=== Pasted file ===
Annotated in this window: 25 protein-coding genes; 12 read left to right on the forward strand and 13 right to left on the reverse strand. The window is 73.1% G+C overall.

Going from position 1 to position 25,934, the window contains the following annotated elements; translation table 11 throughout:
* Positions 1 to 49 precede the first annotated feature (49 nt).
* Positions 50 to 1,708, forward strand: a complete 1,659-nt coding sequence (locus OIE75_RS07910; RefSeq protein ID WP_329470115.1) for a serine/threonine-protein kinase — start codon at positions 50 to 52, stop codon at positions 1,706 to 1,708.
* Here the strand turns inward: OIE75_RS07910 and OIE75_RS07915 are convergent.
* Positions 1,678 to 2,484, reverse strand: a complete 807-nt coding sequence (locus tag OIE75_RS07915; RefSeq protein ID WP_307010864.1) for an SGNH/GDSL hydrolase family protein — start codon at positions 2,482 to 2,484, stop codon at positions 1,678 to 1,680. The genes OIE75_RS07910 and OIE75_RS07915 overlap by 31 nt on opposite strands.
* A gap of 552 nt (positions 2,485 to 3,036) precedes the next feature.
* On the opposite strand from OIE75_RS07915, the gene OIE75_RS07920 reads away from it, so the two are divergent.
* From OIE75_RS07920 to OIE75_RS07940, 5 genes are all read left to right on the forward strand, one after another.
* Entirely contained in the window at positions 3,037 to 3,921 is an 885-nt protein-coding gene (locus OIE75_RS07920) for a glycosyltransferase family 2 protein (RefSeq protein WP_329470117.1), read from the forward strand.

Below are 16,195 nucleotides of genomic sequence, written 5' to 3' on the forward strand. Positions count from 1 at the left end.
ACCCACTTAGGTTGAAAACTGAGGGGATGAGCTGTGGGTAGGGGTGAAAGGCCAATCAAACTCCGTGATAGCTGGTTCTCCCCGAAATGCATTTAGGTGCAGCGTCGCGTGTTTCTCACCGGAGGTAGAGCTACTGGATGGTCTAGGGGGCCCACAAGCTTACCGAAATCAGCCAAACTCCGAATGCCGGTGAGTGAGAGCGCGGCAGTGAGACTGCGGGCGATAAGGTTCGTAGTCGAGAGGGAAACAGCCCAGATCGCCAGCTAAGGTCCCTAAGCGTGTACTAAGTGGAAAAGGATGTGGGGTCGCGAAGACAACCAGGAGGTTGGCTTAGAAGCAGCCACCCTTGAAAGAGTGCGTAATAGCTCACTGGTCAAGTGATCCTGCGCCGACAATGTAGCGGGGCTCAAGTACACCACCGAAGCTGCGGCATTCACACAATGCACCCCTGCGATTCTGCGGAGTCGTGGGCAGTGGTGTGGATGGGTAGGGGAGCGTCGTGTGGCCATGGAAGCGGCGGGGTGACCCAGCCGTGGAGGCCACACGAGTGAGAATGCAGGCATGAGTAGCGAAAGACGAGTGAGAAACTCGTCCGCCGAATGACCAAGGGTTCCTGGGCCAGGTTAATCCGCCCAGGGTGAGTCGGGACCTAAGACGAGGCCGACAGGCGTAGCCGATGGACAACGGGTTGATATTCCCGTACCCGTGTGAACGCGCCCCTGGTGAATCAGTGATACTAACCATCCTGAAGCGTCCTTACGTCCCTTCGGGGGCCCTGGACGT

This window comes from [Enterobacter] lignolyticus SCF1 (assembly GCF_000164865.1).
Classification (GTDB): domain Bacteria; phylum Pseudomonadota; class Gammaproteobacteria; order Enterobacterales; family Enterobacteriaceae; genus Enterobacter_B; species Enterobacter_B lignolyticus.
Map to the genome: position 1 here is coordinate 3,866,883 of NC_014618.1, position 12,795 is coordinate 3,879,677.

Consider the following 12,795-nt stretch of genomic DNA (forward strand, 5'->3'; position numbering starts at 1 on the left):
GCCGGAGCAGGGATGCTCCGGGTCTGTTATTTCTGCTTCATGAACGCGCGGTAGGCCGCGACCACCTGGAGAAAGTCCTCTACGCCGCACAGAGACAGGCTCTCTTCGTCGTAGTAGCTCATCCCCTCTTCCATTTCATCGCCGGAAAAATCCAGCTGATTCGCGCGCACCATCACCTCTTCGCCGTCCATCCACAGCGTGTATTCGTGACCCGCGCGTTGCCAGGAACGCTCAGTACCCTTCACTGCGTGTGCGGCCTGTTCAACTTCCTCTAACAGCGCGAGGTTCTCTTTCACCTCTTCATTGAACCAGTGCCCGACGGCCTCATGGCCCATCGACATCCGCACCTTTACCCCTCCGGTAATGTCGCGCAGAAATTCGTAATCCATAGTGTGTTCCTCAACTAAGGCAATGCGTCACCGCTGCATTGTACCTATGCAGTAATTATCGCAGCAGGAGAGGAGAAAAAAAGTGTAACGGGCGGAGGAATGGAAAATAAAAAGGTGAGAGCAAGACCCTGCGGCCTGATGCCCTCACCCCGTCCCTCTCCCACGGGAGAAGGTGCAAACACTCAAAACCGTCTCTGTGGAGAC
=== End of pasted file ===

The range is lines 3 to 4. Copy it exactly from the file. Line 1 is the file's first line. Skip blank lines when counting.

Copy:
* Positions 1 to 49 precede the first annotated feature (49 nt).
* Positions 50 to 1,708, forward strand: a complete 1,659-nt coding sequence (locus OIE75_RS07910; RefSeq protein ID WP_329470115.1) for a serine/threonine-protein kinase — start codon at positions 50 to 52, stop codon at positions 1,706 to 1,708.